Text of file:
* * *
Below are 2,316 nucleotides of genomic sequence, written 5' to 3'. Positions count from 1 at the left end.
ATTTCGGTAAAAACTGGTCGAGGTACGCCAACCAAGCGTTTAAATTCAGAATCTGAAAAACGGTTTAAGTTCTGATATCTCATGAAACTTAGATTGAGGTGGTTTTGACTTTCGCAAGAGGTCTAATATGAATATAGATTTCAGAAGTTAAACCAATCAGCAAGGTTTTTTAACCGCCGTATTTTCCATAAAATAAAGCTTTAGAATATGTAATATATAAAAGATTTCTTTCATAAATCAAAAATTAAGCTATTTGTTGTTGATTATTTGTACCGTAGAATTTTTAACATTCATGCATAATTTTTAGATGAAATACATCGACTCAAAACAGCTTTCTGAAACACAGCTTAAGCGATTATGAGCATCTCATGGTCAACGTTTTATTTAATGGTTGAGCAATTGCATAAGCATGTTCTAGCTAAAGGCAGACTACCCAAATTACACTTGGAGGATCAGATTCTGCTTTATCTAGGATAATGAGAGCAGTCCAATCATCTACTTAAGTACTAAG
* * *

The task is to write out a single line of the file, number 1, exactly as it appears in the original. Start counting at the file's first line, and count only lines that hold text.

Below are 2,316 nucleotides of genomic sequence, written 5' to 3'. Positions count from 1 at the left end.